Controversial plans to remove service personnel’s right to pursue cases through court are still alive, the government has confirmed.

The Ministry of Defence insisted this week it has not dropped plans to channel complaints from injured soldiers into an internal compensation scheme.

The plans, which effectively extend the principle of combat immunity and prevent claims coming before the court, were brought forward last December but a response to the MoD consultation has yet to materialise.

There had been speculation over the summer that proposals might be dropped, but a defence spokesman said this is not the case. He added that a response was coming ‘in due course’.

The MoD has said it will increase compensation payments for injured soldiers to make them equal to those awarded by a court. In turn, the scheme will reduce legal costs and stop claimants going through the stressful process of litigation.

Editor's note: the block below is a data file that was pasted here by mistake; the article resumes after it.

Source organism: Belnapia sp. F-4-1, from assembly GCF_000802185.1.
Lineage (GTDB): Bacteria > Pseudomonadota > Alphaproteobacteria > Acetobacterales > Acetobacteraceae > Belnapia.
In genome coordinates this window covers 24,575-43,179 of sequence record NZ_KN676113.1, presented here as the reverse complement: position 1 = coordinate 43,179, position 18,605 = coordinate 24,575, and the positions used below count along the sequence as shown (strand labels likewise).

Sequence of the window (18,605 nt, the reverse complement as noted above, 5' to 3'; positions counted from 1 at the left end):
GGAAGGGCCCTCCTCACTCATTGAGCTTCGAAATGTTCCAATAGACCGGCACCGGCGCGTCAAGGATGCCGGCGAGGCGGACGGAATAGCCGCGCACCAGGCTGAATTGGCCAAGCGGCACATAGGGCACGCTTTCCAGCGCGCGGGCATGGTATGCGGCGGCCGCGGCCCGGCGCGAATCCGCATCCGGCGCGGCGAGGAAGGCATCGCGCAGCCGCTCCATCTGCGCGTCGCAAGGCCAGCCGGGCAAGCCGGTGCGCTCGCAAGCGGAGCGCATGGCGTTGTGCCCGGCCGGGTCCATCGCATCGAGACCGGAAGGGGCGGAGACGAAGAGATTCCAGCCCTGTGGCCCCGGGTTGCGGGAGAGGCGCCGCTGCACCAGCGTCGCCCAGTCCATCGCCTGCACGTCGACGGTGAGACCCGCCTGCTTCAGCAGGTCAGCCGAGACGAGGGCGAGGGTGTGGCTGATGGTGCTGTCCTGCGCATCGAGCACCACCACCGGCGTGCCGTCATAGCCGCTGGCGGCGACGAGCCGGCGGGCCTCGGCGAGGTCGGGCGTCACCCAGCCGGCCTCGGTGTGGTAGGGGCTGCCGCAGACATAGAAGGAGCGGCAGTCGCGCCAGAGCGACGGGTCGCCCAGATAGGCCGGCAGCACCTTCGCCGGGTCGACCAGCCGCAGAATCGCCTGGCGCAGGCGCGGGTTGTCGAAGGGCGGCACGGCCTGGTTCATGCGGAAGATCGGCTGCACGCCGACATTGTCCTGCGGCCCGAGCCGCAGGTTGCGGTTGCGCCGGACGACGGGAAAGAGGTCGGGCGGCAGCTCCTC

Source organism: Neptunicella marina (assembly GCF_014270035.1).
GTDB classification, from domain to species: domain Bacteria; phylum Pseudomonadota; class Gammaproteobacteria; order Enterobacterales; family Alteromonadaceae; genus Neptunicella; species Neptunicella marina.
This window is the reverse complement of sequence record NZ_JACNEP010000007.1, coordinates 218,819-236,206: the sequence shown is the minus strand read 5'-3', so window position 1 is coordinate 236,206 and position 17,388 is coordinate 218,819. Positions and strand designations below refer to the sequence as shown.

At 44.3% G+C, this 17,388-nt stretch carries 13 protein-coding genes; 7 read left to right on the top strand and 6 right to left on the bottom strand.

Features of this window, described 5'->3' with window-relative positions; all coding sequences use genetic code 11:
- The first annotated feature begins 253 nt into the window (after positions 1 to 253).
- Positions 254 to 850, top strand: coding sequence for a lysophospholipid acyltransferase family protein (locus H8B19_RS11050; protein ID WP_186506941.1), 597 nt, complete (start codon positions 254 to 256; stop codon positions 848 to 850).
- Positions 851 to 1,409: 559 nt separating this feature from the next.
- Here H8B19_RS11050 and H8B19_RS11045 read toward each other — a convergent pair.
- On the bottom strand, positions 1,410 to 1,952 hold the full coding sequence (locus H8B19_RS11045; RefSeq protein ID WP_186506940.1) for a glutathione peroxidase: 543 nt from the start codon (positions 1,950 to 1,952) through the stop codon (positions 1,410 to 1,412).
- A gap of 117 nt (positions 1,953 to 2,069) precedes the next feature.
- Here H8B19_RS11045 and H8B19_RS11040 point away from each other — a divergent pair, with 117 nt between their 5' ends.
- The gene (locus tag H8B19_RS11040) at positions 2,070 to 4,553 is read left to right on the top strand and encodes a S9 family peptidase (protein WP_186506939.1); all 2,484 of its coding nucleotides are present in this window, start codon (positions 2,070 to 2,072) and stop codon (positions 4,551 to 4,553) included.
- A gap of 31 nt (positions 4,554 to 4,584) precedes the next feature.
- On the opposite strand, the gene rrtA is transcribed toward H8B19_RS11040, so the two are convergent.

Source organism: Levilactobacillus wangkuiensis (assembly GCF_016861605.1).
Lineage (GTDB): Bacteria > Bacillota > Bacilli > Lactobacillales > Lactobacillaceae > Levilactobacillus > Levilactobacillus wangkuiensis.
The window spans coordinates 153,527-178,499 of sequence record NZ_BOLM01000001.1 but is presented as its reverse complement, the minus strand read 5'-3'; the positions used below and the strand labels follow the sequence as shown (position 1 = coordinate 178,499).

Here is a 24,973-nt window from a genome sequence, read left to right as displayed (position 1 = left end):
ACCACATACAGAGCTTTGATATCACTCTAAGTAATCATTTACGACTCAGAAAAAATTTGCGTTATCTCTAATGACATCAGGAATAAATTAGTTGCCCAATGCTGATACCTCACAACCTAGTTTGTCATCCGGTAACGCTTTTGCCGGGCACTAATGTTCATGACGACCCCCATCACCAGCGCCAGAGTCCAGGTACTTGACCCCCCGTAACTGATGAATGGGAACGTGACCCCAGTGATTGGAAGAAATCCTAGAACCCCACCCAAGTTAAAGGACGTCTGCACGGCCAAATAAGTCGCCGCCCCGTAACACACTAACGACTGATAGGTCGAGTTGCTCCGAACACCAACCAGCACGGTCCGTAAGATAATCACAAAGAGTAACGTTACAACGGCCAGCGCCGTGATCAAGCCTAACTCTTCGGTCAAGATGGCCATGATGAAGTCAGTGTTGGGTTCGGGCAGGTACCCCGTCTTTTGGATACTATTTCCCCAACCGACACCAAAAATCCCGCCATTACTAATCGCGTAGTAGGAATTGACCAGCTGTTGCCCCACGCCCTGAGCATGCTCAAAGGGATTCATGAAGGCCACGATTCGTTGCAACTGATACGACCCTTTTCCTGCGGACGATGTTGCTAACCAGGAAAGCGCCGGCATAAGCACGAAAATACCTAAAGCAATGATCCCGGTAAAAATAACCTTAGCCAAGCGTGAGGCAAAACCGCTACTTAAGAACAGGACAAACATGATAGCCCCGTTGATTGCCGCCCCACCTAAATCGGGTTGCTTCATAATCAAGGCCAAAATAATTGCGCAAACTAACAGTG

Labour’s shadow defence secretary Nia Griffith told the Gazette that the government should think again before making fundamental changes to rights of redress.

‘If the intention is to give the same as claimant would be given in a court, then why not let the court make that decision? It gives you a nasty felling of another agenda which is reducing these claims,’ she said. ‘It is important to understand the judiciary are there to make a difficult judgment as to what is the appropriate redress.’

Griffith noted the issue has parallels with the dispute over employment tribunal fees, which resulted in the government being forced to back down following a Supreme Court decision this summer.

Hilary Meredith, chief executive of the eponymous solicitors’ firm, who has spent her career running cases on behalf of soldiers, said legal advice is essential not just during any claim but after compensation has been awarded.

‘The MoD, who caused the accident, are going to dictate how much is to be paid out, and also determine life expectancy, mobility and housing issues for each case,’ she said. ‘We ring-fence [the damages], make sure it is in a trust and make sure there is a Court of Protection involved if necessary.’

The proposals have been criticised by the Law Society, which warned the compensation scheme would create a ‘David and Goliath situation where the MoD would be both judge and jury’.